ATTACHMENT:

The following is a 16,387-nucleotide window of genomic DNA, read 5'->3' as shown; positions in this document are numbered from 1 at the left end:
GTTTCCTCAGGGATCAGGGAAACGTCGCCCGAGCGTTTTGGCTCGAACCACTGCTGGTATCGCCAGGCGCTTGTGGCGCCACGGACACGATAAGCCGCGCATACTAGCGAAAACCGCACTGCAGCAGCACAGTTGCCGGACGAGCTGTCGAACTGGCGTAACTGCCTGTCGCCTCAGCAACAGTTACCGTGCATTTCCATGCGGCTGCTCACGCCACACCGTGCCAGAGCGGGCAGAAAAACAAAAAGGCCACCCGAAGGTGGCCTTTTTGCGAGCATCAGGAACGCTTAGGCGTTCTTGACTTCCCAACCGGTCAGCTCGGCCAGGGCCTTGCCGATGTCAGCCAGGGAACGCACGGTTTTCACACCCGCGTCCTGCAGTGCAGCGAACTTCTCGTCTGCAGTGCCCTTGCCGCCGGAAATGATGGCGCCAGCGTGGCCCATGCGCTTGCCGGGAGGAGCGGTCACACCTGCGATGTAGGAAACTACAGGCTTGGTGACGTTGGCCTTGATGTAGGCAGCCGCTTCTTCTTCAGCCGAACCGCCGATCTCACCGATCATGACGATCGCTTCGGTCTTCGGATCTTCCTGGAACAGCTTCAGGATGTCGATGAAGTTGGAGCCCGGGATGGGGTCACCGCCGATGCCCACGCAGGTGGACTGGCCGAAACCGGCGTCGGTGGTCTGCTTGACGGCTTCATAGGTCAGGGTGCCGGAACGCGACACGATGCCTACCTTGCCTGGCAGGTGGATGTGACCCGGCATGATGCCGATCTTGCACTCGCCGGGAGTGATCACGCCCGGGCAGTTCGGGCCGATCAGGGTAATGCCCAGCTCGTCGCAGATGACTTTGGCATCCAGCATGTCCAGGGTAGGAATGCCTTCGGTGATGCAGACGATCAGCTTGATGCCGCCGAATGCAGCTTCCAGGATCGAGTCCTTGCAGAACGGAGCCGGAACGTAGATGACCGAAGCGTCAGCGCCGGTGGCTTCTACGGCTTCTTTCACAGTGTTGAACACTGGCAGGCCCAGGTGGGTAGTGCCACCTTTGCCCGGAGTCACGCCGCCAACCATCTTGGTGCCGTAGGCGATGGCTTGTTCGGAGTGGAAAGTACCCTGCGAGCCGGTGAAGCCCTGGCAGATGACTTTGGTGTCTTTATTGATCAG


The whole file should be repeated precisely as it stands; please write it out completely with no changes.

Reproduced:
The following is a 16,387-nucleotide window of genomic DNA, read 5'->3' as shown; positions in this document are numbered from 1 at the left end:
GTTTCCTCAGGGATCAGGGAAACGTCGCCCGAGCGTTTTGGCTCGAACCACTGCTGGTATCGCCAGGCGCTTGTGGCGCCACGGACACGATAAGCCGCGCATACTAGCGAAAACCGCACTGCAGCAGCACAGTTGCCGGACGAGCTGTCGAACTGGCGTAACTGCCTGTCGCCTCAGCAACAGTTACCGTGCATTTCCATGCGGCTGCTCACGCCACACCGTGCCAGAGCGGGCAGAAAAACAAAAAGGCCACCCGAAGGTGGCCTTTTTGCGAGCATCAGGAACGCTTAGGCGTTCTTGACTTCCCAACCGGTCAGCTCGGCCAGGGCCTTGCCGATGTCAGCCAGGGAACGCACGGTTTTCACACCCGCGTCCTGCAGTGCAGCGAACTTCTCGTCTGCAGTGCCCTTGCCGCCGGAAATGATGGCGCCAGCGTGGCCCATGCGCTTGCCGGGAGGAGCGGTCACACCTGCGATGTAGGAAACTACAGGCTTGGTGACGTTGGCCTTGATGTAGGCAGCCGCTTCTTCTTCAGCCGAACCGCCGATCTCACCGATCATGACGATCGCTTCGGTCTTCGGATCTTCCTGGAACAGCTTCAGGATGTCGATGAAGTTGGAGCCCGGGATGGGGTCACCGCCGATGCCCACGCAGGTGGACTGGCCGAAACCGGCGTCGGTGGTCTGCTTGACGGCTTCATAGGTCAGGGTGCCGGAACGCGACACGATGCCTACCTTGCCTGGCAGGTGGATGTGACCCGGCATGATGCCGATCTTGCACTCGCCGGGAGTGATCACGCCCGGGCAGTTCGGGCCGATCAGGGTAATGCCCAGCTCGTCGCAGATGACTTTGGCATCCAGCATGTCCAGGGTAGGAATGCCTTCGGTGATGCAGACGATCAGCTTGATGCCGCCGAATGCAGCTTCCAGGATCGAGTCCTTGCAGAACGGAGCCGGAACGTAGATGACCGAAGCGTCAGCGCCGGTGGCTTCTACGGCTTCTTTCACAGTGTTGAACACTGGCAGGCCCAGGTGGGTAGTGCCACCTTTGCCCGGAGTCACGCCGCCAACCATCTTGGTGCCGTAGGCGATGGCTTGTTCGGAGTGGAAAGTACCCTGCGAGCCGGTGAAGCCCTGGCAGATGACTTTGGTGTCTTTATTGATCAG